Home RASPBERRY PI How To Make a Raspberry Pi VPN Access Point

How To Make a Raspberry Pi VPN Access Point

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Anyone who has been abroad will know it’s a constant pain to have to deal with content that has been switched to the local language, not to mention certain states that censor internet content. Fortunately, there’s a way to evade these restrictions using the Raspberry Pi.

In a few simple steps, you can configure your Pi to generate its own wireless AP (Access Point) and keep it permanently connected to a VPN (Virtual Private Network) service. All you need to do when travelling is bring your Pi and connect it to a working router and you’ll have your own private wireless network and connection.

Will a VPN keep You completely private and anonymous online?

VPNs were originally designed to allow office workers to connect to their corporate intranet while away, over an encrypted connection. These days they’re more commonly used both to protect your connection and make it seem as if your computer is located in another country.

In order to proceed with this project, you will require an active VPN subscription and the client configuration (.conf) file to automatically connect.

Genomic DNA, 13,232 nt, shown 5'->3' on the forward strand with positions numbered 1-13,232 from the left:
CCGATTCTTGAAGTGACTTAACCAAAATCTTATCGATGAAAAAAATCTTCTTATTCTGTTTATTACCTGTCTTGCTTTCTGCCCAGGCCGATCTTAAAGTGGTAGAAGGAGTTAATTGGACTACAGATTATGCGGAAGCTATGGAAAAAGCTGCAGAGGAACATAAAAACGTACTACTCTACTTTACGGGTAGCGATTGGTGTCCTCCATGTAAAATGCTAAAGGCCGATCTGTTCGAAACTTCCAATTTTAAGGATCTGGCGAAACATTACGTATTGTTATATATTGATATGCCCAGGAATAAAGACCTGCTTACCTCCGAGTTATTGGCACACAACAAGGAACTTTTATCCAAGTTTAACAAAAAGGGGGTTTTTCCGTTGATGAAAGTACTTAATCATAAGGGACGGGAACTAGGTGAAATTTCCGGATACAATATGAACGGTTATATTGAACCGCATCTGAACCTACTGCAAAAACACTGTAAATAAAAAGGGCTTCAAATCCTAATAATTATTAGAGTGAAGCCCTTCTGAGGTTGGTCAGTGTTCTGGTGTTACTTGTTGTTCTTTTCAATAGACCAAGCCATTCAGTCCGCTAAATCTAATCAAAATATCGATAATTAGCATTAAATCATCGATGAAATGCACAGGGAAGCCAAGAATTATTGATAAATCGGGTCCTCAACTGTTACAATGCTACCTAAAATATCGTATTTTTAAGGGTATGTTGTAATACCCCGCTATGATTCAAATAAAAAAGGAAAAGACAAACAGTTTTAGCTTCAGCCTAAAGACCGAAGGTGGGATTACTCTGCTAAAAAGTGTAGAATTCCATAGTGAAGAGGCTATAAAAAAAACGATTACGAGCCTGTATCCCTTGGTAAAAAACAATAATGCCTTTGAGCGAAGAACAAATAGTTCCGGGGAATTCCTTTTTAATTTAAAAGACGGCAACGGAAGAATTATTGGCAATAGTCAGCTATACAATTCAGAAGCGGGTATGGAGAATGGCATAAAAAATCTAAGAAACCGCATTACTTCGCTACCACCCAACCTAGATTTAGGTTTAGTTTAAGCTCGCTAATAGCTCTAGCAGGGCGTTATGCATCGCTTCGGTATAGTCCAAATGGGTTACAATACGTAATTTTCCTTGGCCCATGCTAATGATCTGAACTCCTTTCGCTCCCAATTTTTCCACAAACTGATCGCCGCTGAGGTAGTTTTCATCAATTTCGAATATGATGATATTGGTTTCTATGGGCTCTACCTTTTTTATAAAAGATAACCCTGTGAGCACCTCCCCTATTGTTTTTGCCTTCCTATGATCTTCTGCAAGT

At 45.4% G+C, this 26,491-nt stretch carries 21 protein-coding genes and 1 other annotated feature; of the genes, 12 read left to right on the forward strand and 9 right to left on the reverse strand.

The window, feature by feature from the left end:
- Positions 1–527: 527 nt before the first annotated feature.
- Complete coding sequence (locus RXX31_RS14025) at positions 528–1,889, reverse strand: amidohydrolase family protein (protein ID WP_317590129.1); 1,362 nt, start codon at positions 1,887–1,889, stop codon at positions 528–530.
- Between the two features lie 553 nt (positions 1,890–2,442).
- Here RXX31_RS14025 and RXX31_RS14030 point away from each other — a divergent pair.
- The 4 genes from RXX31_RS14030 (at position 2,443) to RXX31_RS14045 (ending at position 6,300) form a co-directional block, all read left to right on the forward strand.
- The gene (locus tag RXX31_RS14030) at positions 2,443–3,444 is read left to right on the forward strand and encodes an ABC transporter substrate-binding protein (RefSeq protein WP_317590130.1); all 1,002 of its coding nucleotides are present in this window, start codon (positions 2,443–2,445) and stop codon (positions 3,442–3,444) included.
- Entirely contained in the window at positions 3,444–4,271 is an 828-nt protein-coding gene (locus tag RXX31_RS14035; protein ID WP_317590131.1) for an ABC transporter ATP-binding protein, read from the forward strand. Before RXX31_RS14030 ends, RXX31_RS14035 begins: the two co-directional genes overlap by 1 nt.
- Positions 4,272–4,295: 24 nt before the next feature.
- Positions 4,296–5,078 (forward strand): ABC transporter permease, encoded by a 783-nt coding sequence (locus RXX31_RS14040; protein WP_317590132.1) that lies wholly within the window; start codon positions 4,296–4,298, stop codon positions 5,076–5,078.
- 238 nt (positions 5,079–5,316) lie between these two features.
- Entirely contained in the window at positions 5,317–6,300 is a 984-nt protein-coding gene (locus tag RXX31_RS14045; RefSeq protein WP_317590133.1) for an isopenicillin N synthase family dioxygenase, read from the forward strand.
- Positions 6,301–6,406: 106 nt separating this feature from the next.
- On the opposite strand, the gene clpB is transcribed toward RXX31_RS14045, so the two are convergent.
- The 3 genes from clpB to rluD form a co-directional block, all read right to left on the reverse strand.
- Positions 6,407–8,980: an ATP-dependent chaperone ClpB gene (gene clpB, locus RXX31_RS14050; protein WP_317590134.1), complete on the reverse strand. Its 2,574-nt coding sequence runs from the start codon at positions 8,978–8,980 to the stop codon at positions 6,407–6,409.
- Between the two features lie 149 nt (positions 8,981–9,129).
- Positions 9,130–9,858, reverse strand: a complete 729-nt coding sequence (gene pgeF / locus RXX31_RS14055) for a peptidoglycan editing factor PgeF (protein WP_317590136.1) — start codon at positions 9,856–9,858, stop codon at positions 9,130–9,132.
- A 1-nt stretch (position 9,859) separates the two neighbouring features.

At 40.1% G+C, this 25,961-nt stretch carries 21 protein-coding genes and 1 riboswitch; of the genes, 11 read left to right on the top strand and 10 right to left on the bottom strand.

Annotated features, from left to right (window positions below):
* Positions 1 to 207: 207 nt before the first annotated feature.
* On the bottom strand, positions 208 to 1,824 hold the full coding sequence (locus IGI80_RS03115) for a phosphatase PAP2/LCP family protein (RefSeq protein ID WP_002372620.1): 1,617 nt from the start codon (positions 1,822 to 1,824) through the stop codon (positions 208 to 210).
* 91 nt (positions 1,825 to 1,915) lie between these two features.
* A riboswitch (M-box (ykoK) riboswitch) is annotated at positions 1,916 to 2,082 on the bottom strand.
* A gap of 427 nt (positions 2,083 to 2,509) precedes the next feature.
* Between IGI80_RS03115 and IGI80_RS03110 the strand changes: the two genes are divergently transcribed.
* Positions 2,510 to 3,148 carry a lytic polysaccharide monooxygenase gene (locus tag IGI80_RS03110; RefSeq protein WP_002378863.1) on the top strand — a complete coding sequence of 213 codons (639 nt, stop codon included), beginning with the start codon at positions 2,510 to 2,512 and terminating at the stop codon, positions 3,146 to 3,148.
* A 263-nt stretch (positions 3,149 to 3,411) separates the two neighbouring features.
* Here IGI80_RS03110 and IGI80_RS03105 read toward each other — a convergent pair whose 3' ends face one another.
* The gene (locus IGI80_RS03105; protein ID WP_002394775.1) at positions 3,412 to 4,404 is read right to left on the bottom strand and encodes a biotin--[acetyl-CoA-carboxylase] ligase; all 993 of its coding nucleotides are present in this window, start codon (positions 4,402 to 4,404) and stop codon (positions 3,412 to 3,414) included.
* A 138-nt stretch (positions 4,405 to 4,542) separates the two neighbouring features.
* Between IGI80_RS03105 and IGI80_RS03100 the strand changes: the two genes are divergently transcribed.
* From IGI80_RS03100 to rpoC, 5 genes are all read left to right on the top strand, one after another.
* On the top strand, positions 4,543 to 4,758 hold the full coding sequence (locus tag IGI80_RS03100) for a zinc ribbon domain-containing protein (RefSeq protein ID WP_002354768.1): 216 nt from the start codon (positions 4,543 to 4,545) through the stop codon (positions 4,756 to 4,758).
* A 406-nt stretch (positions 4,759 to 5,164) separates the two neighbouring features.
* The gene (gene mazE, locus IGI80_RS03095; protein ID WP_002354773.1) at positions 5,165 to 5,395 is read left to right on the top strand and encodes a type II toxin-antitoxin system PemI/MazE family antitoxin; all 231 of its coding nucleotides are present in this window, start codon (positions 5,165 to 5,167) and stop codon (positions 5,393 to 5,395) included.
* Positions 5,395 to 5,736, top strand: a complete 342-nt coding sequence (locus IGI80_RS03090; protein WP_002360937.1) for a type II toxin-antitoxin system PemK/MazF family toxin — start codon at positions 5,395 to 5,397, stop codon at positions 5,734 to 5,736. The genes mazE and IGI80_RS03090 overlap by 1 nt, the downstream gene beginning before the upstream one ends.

Make a Raspberry Pi VPN Access Point

1.Choose your VPN

In order to carry out this project, you need an account with a VPN provider. Find a provider that supports the OpenVPN protocol, as this connection is generally considered to be the most secure. Free providers won’t require any billing information but they are not as fast or reliable as paid services. If you choose a paid provider, try to find one that accepts anonymous payment methods such as Bitcoin. The website www.weusecoins.com has a list of these.

2.Download configuration

Attach the Pi to your router. Open Terminal or connect via SSH. If your VPN provider supports the secure OpenVPN standard, then they will have provided a configuration file with the extension .conf or .ovpn.

For this tutorial, a VPN configuration file from free provider VPNBook was used. Download the file to your Pi either by clicking the link or using wget in Terminal:

wget http://www.vpnbook.com/free-openvpnaccount/VPNBook.com-OpenVPN-Euro1.zip

3.Install OpenVPN

The Raspbian repositories contain the OpenVPN software but not the most current version. Use the command su to switch to the root user then run these commands: